Applications to the Department of Agriculture’s Fodder Support Scheme continue to flow in steadily. There were 22,922 applications submitted as of 8 July 2022, representing an increase of 8,736 applications on the figure recorded two weeks earlier.

The graph below gives a county by county breakdown of applications and as can be seen, western counties continue to dominate the highest level of applications. This is not surprising given that dairy farmers with a milk supply contract are not eligible to apply.

The scheme offers payment for fodder saved in a one- or two-cut system and opened for applications initially on 17 June.

Farmers with lands classified as Category 1 lands under the Areas of Natural Constraint were initially excluded but permitted to apply from 23 June. The closing date for applications is 2 August 2022 and only forage conserved by 5 September is eligible.

It is important to note that there are a number of crops that fall under the grassland heading which are eligible for payment.

This includes BPS parcels recorded as alfalfa, arable silage (grass), clover, grass silage, grass years one to five, grass years one to five multi-species sward, grassmeal, lucerne, permanent pasture, permanent pasture MSS, red clover, and traditional hay meadow.

Step by step guide

A step-by-step guide for applying is detailed as follows.

  • Once you log on to, scroll down the list of options and select the heading “Exceptional Aid Measure”.
  • This will bring you through to a screen displaying links to the terms and conditions of the scheme and a link to submit queries. In the top left corner, click on the heading “select scheme to enter”.
  • This brings up three options – Fodder Support Scheme 2022, Beef Exceptional Aid Measure, and Beef Finisher Payment.
  • The next page will show your current details as registered with the Department and the option to create a new application.
  • Once this option is selected, it brings you to a portal which displays the total claimed area as per your 2022 BPS application, the area of non-payable hectares and the total area eligible for inclusion in the scheme.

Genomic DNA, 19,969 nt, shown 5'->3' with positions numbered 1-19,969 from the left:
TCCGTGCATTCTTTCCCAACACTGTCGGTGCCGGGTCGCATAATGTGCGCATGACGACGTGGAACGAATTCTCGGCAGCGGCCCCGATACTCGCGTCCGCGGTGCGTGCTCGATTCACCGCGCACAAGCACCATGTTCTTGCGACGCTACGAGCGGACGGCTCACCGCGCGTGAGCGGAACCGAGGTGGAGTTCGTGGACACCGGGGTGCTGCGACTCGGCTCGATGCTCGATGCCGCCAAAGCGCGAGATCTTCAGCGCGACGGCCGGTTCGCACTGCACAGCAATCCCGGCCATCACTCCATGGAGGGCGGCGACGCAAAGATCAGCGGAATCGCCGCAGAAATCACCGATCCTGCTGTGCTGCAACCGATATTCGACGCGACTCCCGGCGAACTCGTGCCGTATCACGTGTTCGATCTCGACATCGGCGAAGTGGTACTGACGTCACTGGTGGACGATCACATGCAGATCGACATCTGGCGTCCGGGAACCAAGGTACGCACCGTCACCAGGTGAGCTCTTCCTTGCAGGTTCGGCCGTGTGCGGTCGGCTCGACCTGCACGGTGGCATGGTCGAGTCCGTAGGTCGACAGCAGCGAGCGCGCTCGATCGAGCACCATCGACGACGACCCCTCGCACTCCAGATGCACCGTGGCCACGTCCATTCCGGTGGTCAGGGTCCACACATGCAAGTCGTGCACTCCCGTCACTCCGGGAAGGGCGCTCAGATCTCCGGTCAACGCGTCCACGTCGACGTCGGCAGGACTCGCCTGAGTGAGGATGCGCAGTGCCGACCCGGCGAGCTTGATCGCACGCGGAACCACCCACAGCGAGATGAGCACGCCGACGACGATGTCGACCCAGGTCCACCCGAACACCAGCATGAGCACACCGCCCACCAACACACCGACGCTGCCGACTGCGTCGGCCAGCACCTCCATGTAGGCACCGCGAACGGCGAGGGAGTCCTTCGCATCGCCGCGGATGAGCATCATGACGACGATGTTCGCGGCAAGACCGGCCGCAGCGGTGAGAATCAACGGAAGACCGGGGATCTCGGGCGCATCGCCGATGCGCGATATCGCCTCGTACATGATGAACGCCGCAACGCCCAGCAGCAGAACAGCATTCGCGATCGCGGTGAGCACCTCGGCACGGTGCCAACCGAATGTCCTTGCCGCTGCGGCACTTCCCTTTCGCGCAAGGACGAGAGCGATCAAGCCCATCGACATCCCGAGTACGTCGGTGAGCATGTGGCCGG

• The next step is entering the area in hectares that you are committing to cut and conserve as hay/silage in a first and second cut. The last steps are to accept four scheme declarations and then click on the “submit application” button at the bottom.

    Once submitted, you will be notified that an application has been submitted successfully.

  • Bumper hay crops

    The favourable weather conditions over the last 10 days have afforded farmers an excellent opportunity to save hay. The upturn in weather coincided with farmers being permitted to cut some 400,000ha of traditional hay meadows under the Green Low-Carbon Agri-Environment Scheme (GLAS).

    It is several years since there has been such a volume of hay offered for sale with volumes offered increasing by the day.

    This has witnessed prices sought for hay reduce from the prices reported earlier in the season which ranged anywhere from €35 to €45 per bale and even as high as €50/bale in the south east.

    Prices being sought this week for hay advertised fall mainly within a price range of €30 to €35 per bale with a growing percentage of hay offered at the lower end of this price range.

    There is also hay coming on to the market at lower prices of €27 to €28 per bale and as low as €25 has been quoted where farmers have purchased large consignments of bales, some of which are older meadows of lower-quality feed.

    Small square bales meanwhile are being quoted at prices of €3.50 to €4.00 per bale off the field.